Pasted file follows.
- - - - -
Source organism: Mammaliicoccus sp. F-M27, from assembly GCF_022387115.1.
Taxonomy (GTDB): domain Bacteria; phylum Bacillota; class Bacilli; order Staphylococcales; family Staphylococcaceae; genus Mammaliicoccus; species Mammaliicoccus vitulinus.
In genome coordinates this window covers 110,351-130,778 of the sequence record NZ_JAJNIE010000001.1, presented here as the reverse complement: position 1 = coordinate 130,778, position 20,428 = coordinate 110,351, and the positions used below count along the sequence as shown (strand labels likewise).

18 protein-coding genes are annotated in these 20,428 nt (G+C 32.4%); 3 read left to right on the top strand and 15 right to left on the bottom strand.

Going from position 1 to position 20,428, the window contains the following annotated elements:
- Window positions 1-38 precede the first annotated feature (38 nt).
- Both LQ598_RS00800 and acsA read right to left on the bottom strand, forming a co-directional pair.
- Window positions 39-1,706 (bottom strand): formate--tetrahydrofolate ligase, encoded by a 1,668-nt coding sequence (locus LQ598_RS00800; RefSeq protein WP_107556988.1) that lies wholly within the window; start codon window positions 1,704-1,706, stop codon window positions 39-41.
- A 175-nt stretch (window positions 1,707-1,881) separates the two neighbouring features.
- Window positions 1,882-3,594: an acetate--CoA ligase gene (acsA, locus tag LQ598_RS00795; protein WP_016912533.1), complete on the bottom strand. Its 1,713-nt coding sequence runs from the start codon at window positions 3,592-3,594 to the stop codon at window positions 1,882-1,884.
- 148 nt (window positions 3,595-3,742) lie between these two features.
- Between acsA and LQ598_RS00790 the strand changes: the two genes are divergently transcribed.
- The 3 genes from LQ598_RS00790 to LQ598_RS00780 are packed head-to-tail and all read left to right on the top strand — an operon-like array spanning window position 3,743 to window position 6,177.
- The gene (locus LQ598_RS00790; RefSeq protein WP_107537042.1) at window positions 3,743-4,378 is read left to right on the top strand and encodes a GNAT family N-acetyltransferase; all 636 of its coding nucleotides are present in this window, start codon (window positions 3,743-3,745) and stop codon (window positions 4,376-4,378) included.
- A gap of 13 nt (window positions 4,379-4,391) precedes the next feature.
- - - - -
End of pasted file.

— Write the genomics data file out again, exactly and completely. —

Source organism: Mammaliicoccus sp. F-M27, from assembly GCF_022387115.1.
Taxonomy (GTDB): domain Bacteria; phylum Bacillota; class Bacilli; order Staphylococcales; family Staphylococcaceae; genus Mammaliicoccus; species Mammaliicoccus vitulinus.
In genome coordinates this window covers 110,351-130,778 of the sequence record NZ_JAJNIE010000001.1, presented here as the reverse complement: position 1 = coordinate 130,778, position 20,428 = coordinate 110,351, and the positions used below count along the sequence as shown (strand labels likewise).

18 protein-coding genes are annotated in these 20,428 nt (G+C 32.4%); 3 read left to right on the top strand and 15 right to left on the bottom strand.

Going from position 1 to position 20,428, the window contains the following annotated elements:
- Window positions 1-38 precede the first annotated feature (38 nt).
- Both LQ598_RS00800 and acsA read right to left on the bottom strand, forming a co-directional pair.
- Window positions 39-1,706 (bottom strand): formate--tetrahydrofolate ligase, encoded by a 1,668-nt coding sequence (locus LQ598_RS00800; RefSeq protein WP_107556988.1) that lies wholly within the window; start codon window positions 1,704-1,706, stop codon window positions 39-41.
- A 175-nt stretch (window positions 1,707-1,881) separates the two neighbouring features.
- Window positions 1,882-3,594: an acetate--CoA ligase gene (acsA, locus tag LQ598_RS00795; protein WP_016912533.1), complete on the bottom strand. Its 1,713-nt coding sequence runs from the start codon at window positions 3,592-3,594 to the stop codon at window positions 1,882-1,884.
- 148 nt (window positions 3,595-3,742) lie between these two features.
- Between acsA and LQ598_RS00790 the strand changes: the two genes are divergently transcribed.
- The 3 genes from LQ598_RS00790 to LQ598_RS00780 are packed head-to-tail and all read left to right on the top strand — an operon-like array spanning window position 3,743 to window position 6,177.
- The gene (locus LQ598_RS00790; RefSeq protein WP_107537042.1) at window positions 3,743-4,378 is read left to right on the top strand and encodes a GNAT family N-acetyltransferase; all 636 of its coding nucleotides are present in this window, start codon (window positions 3,743-3,745) and stop codon (window positions 4,376-4,378) included.
- A gap of 13 nt (window positions 4,379-4,391) precedes the next feature.